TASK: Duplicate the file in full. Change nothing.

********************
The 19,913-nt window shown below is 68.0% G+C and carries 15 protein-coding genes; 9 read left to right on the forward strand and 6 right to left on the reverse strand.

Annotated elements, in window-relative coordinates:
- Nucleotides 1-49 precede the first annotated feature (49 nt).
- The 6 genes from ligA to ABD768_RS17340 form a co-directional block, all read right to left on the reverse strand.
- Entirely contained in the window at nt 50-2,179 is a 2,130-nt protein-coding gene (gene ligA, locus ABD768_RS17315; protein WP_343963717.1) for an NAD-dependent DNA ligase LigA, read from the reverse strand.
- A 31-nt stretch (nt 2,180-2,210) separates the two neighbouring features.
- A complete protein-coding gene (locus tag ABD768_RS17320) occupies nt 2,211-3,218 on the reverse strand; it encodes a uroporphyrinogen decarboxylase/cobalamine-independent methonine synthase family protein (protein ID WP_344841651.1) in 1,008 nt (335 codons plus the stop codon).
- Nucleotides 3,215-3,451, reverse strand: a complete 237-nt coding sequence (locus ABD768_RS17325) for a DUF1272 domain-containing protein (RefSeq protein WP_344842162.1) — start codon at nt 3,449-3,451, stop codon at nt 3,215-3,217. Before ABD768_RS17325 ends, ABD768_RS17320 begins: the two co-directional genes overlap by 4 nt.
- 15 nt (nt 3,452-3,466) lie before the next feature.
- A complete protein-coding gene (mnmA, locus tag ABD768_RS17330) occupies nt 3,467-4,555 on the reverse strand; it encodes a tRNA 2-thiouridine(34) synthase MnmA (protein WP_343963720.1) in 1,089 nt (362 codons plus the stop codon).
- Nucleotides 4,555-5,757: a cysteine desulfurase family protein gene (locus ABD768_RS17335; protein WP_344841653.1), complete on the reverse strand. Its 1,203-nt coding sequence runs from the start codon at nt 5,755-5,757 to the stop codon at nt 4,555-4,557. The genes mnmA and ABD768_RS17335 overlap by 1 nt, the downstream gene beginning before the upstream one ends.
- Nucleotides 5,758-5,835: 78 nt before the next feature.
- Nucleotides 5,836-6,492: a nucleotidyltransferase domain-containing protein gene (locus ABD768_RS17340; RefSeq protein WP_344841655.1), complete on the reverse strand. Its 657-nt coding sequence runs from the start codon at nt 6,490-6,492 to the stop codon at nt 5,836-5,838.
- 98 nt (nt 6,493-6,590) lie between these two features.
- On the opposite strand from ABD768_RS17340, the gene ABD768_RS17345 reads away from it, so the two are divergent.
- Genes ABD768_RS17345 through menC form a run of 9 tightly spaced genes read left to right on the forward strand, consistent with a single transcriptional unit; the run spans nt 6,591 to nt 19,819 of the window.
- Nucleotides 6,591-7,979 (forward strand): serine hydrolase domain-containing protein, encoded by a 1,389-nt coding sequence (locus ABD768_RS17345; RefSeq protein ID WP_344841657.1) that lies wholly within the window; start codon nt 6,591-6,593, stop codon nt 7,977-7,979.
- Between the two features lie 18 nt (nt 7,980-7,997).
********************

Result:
The 19,913-nt window shown below is 68.0% G+C and carries 15 protein-coding genes; 9 read left to right on the forward strand and 6 right to left on the reverse strand.

Annotated elements, in window-relative coordinates:
- Nucleotides 1-49 precede the first annotated feature (49 nt).
- The 6 genes from ligA to ABD768_RS17340 form a co-directional block, all read right to left on the reverse strand.
- Entirely contained in the window at nt 50-2,179 is a 2,130-nt protein-coding gene (gene ligA, locus ABD768_RS17315; protein WP_343963717.1) for an NAD-dependent DNA ligase LigA, read from the reverse strand.
- A 31-nt stretch (nt 2,180-2,210) separates the two neighbouring features.
- A complete protein-coding gene (locus tag ABD768_RS17320) occupies nt 2,211-3,218 on the reverse strand; it encodes a uroporphyrinogen decarboxylase/cobalamine-independent methonine synthase family protein (protein ID WP_344841651.1) in 1,008 nt (335 codons plus the stop codon).
- Nucleotides 3,215-3,451, reverse strand: a complete 237-nt coding sequence (locus ABD768_RS17325) for a DUF1272 domain-containing protein (RefSeq protein WP_344842162.1) — start codon at nt 3,449-3,451, stop codon at nt 3,215-3,217. Before ABD768_RS17325 ends, ABD768_RS17320 begins: the two co-directional genes overlap by 4 nt.
- 15 nt (nt 3,452-3,466) lie before the next feature.
- A complete protein-coding gene (mnmA, locus tag ABD768_RS17330) occupies nt 3,467-4,555 on the reverse strand; it encodes a tRNA 2-thiouridine(34) synthase MnmA (protein WP_343963720.1) in 1,089 nt (362 codons plus the stop codon).
- Nucleotides 4,555-5,757: a cysteine desulfurase family protein gene (locus ABD768_RS17335; protein WP_344841653.1), complete on the reverse strand. Its 1,203-nt coding sequence runs from the start codon at nt 5,755-5,757 to the stop codon at nt 4,555-4,557. The genes mnmA and ABD768_RS17335 overlap by 1 nt, the downstream gene beginning before the upstream one ends.
- Nucleotides 5,758-5,835: 78 nt before the next feature.
- Nucleotides 5,836-6,492: a nucleotidyltransferase domain-containing protein gene (locus ABD768_RS17340; RefSeq protein WP_344841655.1), complete on the reverse strand. Its 657-nt coding sequence runs from the start codon at nt 6,490-6,492 to the stop codon at nt 5,836-5,838.
- 98 nt (nt 6,493-6,590) lie between these two features.
- On the opposite strand from ABD768_RS17340, the gene ABD768_RS17345 reads away from it, so the two are divergent.
- Genes ABD768_RS17345 through menC form a run of 9 tightly spaced genes read left to right on the forward strand, consistent with a single transcriptional unit; the run spans nt 6,591 to nt 19,819 of the window.
- Nucleotides 6,591-7,979 (forward strand): serine hydrolase domain-containing protein, encoded by a 1,389-nt coding sequence (locus ABD768_RS17345; RefSeq protein ID WP_344841657.1) that lies wholly within the window; start codon nt 6,591-6,593, stop codon nt 7,977-7,979.
- Between the two features lie 18 nt (nt 7,980-7,997).